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Breaking: Bank of Canada shocks with 1 per cent rate hike

Surprise 100 basis point jump is the biggest one-day increase since 1998
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Rate hike is expected to further slow housing sales. | Chung Chow House sales contributing to inflation

The Bank of Canada raised the overnight rate by 100 basis points (bp) today, July 13, bringing it to 2.5 per cent to rein in inflation that has shot up to 7.7 per cent.

The size of the increase caught the mortgage industry by surprise, according to Finders, which polled financial experts before the move was made,

While all economists predicted a rate increase, about three quarters on Finder’s BoC Interest Rate Forecast panel believed the bank would raise by  75 bp.

“Absolutely none of them predicted a 100 bp increase,” Finders note in a July 13 statement.

“An increase of this magnitude in one meeting is very unusual,” Bank of Canada governor Tiff Macklem said in a press conference an hour after the rate decision was released, adding a rate-hike of 100 bp reflects “very unusual economic circumstances.”

Rate-hikes so far this year have already had a notable, negative impact on B.C.’s real estate industry.

Home sales across the province plummeted 35.7 per cent in June compared with a year earlier as mortgage rates have shot up amid ongoing rate-hikes in 2022, according to data from the B.C. Real Estate Association (BCREA).

“While a still growing economy and robust population growth point to strong demand, it is increasingly difficult to satisfy that demand at current interest rates,” BCREA chief economist Brendon Ogmundson said in a July 12 statement.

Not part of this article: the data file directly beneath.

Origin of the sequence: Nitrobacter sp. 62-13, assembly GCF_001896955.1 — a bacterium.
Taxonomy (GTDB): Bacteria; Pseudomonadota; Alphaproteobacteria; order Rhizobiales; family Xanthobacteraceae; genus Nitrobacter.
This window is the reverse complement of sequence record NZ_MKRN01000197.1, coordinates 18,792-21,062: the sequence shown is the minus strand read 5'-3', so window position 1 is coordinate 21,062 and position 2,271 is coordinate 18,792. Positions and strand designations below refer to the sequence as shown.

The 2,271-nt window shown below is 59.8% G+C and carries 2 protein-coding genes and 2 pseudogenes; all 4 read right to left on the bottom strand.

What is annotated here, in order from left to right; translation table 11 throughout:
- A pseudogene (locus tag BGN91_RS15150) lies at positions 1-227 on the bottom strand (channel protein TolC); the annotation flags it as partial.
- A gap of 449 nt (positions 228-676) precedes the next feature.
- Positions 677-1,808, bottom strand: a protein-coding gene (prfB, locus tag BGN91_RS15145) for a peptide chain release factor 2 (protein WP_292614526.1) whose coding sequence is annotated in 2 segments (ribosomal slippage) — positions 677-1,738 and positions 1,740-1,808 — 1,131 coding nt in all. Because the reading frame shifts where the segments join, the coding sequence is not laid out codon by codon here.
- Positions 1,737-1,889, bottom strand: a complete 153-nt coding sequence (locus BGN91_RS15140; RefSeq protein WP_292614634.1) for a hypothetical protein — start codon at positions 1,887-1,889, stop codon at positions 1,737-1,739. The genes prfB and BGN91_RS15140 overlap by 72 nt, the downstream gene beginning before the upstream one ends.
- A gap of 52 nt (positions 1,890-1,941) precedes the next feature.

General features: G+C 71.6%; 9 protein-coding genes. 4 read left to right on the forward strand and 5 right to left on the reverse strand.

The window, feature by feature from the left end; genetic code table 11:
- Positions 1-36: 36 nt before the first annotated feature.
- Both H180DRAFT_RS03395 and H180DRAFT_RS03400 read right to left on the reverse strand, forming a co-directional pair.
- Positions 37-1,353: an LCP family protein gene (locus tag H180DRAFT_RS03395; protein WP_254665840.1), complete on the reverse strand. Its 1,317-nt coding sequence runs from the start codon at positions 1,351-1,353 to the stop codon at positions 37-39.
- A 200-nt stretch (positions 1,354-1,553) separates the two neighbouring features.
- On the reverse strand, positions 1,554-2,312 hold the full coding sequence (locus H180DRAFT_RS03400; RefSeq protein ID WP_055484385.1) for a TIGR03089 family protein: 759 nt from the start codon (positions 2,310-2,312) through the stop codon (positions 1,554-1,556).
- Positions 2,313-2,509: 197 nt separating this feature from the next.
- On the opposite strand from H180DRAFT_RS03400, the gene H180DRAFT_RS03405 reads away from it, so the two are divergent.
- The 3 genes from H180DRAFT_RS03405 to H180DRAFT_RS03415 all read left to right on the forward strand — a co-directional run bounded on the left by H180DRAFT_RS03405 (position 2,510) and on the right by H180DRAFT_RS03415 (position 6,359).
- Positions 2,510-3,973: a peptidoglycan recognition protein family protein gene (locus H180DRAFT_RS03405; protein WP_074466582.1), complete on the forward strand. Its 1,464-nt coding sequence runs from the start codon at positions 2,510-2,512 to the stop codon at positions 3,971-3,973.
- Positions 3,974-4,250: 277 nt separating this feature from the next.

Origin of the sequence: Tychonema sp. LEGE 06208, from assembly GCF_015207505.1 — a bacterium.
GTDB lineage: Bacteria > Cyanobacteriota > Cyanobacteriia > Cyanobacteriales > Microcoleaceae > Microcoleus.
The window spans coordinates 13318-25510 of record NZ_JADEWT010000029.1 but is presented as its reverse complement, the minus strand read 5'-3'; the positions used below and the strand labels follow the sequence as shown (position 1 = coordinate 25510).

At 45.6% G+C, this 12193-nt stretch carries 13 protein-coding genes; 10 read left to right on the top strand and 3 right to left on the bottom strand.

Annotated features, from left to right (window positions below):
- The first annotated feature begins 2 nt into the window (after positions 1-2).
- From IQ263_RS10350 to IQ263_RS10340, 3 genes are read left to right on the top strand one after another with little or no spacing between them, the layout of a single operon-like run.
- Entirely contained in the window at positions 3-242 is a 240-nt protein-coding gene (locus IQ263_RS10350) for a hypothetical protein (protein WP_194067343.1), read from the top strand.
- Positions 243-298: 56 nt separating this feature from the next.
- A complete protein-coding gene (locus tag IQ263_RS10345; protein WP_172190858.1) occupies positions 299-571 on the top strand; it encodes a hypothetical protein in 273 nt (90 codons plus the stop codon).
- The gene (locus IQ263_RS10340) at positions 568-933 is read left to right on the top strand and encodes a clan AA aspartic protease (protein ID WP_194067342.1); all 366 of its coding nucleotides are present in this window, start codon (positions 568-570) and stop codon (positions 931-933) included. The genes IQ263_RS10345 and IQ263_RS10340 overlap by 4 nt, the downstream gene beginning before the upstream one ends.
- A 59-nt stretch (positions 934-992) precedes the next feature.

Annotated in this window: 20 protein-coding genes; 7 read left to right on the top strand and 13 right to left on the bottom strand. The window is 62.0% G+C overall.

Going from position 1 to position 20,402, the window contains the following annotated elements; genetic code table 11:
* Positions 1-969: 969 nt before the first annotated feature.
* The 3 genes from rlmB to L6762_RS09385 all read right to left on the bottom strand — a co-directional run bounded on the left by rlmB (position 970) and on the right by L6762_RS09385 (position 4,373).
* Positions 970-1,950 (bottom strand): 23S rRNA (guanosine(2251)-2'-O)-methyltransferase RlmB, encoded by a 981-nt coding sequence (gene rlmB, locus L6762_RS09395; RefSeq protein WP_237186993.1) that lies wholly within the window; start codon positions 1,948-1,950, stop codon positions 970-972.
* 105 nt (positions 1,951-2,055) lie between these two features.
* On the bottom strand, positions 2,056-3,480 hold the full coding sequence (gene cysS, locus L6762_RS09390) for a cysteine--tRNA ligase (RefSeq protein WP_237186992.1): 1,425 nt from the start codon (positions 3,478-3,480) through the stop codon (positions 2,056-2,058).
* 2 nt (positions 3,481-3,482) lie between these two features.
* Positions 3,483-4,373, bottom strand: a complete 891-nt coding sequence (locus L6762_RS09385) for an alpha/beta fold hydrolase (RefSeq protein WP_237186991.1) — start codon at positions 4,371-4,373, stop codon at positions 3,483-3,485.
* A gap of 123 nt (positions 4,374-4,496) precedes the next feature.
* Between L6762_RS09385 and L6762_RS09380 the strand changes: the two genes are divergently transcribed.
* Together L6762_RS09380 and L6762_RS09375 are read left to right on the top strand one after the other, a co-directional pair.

“Consumers can expect to see most variable rates move up to a roughly 3.35 per cent to 4.00per cent range. Refinances could be even higher,” said Sung Lee at licensed mortgage agent. “The latest rate hike will push even more homebuyers to qualify above the current stress test rate and will likely slow home sales even further in most parts of the country. The size and frequency of the rate hikes we’re seeing this year are beginning to play a psychological number on consumers, causing them to wait on the sidelines rather than purchase now.” 

Variable rate mortgage holders who have now been impacted by their fourth payment increase this year may want to explore their options if they can’t handle any more rate increases, Lee added.

 “Bond yields have seen a dip recently and some lenders are taking advantage of this and are sending out fixed rate specials,” said Lee. “As the overnight rate pushes variable rate mortgages up, we’ll likely see more interest in fixed-rate mortgages than in recent months.” 
For those getting a new mortgage or coming up for renewal, shorter-term fixed rates or a hybrid mortgage (a mix of fixed and variable rates) should be on their radar.

“Rates are cyclical and at some point, they will come back down. Until then, work with a mortgage professional who can help you understand all the options and who can guide you through these turbulent times.” provided the following example of a rake hike impact:, a homeowner with a five-year fixed-rate mortgage of 1.99 per cent on $500,000 with a 25-year amortization will have monthly payments of approximately $2,155. If they renew five years later at a rate of 3.99 per cent with approximately $418,762 still owing on the mortgage, monthly payments will be approximately $2,528, a difference of $373.